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Number Theory gcd problems

1. Homework Statement
Let a,b,c be integers. If (b,c)=1, then (a,bc)=(a,b)(a,c)

2. Homework Equations
This is difficult to answer because some theorems that we haven't proven yet, we can't use.

3. The Attempt at a Solution
Let g=(a,b) and h=(a,c), g and h are integers.
That means g|a and g|b, h|a and h|c.
That means:
a=gk, for some integer k
b=gq, for some integer q
a=hp for some integer p
c=ht for some integer t.

Multiply b and c together to get bc=(a,b)(a,c)qt. Then (a,bc)= (gk, (a,b)(a,c)qt), but that's as far as I got.
 

matt grime

Science Advisor
Homework Helper
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3
Sometimes it is just easier to think what things mean. Suppose that d divides a and bc. Think about the prime factors of d. Can you split them into two types? (Or is uniqueness of prime factorisation something you can't use?)
 
Yeah, we can use uniqueness of prime factorization. We proved it last month, so that's why we can use it. I don't know how to do correct mathematical notation on the computer here, so hopefully you'll understand what I'm typing.

So d=(a,bc). d=(p1^r1)(p2^r2)(p3^r3)... or we can say d=(2^r2)(3^r3)(5^r5)... But I don't see how that's going to help me.
 

matt grime

Science Advisor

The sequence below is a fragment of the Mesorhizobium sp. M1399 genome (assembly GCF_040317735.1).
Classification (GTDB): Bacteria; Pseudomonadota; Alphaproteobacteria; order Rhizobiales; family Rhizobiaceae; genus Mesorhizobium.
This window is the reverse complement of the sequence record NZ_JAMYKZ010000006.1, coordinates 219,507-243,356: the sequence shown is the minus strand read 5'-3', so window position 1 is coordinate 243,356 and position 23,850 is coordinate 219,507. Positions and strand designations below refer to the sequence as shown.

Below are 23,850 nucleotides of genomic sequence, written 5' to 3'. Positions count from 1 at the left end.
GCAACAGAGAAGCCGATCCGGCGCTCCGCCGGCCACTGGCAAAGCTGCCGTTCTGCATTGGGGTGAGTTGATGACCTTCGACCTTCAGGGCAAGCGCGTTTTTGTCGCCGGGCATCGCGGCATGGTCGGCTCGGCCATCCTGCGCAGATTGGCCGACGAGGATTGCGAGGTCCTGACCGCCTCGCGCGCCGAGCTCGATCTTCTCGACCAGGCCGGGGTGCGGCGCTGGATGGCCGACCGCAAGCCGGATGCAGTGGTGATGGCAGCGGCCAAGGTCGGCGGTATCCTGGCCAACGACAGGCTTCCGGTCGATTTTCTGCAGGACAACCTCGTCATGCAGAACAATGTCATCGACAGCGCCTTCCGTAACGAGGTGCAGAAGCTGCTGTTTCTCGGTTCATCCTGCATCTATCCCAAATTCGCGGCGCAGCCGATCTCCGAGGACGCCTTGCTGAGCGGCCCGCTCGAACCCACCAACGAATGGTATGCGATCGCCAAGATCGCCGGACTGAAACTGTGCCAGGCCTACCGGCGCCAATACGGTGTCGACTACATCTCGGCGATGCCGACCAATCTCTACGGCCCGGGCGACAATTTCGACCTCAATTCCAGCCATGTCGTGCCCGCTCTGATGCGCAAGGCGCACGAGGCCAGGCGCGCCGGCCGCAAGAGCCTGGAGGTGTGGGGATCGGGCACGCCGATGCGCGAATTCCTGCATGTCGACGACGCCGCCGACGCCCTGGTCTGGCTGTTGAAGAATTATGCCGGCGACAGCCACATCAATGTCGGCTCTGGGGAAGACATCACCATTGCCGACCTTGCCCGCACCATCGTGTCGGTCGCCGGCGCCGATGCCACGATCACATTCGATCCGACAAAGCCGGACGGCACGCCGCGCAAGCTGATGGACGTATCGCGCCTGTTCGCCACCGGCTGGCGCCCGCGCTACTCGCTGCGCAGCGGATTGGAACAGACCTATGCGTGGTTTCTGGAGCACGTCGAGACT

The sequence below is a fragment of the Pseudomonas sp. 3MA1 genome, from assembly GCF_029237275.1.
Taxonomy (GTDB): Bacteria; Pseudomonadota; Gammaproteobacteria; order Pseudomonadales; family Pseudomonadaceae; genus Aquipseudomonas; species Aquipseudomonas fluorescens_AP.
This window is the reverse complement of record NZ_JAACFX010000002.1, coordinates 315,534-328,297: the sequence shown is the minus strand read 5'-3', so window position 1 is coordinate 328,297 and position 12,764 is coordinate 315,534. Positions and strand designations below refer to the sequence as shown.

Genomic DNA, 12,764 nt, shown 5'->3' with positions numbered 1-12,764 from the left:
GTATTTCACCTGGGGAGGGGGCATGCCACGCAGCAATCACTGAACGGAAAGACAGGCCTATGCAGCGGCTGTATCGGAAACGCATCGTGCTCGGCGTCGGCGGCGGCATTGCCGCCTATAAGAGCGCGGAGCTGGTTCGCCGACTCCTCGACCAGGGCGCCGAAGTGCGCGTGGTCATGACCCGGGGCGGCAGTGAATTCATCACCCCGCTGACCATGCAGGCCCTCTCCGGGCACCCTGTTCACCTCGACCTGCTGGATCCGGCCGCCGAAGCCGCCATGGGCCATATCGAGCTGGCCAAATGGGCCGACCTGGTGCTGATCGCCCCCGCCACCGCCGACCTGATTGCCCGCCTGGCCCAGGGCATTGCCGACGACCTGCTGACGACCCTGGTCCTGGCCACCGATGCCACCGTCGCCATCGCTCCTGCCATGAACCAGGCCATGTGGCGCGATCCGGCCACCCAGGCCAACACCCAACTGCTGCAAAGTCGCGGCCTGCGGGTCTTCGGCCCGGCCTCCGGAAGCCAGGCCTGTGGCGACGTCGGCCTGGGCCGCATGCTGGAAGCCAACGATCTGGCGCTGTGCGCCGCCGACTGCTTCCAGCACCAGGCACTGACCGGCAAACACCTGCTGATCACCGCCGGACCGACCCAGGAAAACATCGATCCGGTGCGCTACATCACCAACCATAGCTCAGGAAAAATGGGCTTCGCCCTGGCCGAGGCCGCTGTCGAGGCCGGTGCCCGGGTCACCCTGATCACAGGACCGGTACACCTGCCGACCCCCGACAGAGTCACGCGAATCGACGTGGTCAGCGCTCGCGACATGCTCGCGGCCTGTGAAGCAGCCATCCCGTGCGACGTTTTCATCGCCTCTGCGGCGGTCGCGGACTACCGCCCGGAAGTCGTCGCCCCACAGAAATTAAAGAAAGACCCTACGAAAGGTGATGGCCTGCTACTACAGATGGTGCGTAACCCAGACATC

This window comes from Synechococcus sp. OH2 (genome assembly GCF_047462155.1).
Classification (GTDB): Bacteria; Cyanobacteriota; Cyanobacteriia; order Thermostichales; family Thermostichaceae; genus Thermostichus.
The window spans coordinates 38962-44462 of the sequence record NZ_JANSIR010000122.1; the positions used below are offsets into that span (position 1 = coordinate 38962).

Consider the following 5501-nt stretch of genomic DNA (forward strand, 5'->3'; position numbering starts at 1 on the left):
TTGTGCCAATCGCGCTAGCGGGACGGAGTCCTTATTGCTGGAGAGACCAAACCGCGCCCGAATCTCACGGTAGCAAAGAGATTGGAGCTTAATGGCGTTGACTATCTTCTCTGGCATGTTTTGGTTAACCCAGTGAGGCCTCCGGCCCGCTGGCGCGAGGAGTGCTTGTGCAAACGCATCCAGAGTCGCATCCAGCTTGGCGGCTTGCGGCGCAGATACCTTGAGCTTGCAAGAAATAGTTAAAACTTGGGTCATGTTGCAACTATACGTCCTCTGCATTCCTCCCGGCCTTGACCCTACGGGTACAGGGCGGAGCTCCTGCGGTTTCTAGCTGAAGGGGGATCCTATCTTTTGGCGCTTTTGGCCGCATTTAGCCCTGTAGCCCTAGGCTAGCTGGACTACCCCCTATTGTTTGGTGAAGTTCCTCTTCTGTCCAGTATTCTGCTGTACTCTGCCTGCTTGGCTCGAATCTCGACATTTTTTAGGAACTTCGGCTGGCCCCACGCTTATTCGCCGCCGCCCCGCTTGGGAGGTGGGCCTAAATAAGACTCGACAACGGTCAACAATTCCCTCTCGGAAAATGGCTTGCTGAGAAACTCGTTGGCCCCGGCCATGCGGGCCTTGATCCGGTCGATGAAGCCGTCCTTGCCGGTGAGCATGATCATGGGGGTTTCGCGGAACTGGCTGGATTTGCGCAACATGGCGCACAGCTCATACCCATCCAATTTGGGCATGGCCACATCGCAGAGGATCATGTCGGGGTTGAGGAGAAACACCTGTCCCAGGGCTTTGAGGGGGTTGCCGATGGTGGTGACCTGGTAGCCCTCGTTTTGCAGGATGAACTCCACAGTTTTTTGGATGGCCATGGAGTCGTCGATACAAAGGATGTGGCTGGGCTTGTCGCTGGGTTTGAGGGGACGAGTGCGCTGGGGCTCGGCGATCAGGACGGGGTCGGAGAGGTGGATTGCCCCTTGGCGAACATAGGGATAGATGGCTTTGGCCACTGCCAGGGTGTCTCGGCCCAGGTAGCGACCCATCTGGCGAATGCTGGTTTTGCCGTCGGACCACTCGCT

Homework Helper
9,394
3
So you know that gcd(a,b) is the product of the primes that divide a and b (with the right powers), similarly for gcd(a,c). And b and c are coprime so no primes divide both of them. Do you see where this is going?
 
Theorem: If (b,c)=1, then (a,bc)=(a,b)(a,c).

Let g=(a,b) and h=(a,c), g and h are integers.
That means g|a and g|b, h|a and h|c.
Therefore:
b=qg, for some integer q.
c=th for some integer t.
g|b and h|c, and (b,c)=1, so (g,h)=1.
Therefore a=pgh, for some integer p.
(a,b)=g => (a,b)/g=1 => (pgh,qg)/g=1 => g(ph,q)/g=1 => (ph,q)=1 => (p,q)=1
(a,c)=h => (a,c)/h=1 => (pgh,th)/h=1 => h(pg,t)/h=1 => (pg,t)=1 => (p,t)=1
Therefore (p,qt)=1
(a,bc)=(pgh,qgth)=gh(p,qt)=gh*1=gh=(a,b)(a,c)
Therefore (a,bc)=(a,b)(a,c)
Q.E.D.

I've never done work like this before, so I'm sure I have several form issues, but I went ahead and showed as much of my thought process as I could in hopes that you understand. To the best of my knowledge, this proves the theorem, but if I took any liberties, please, feel free to correct me.
 

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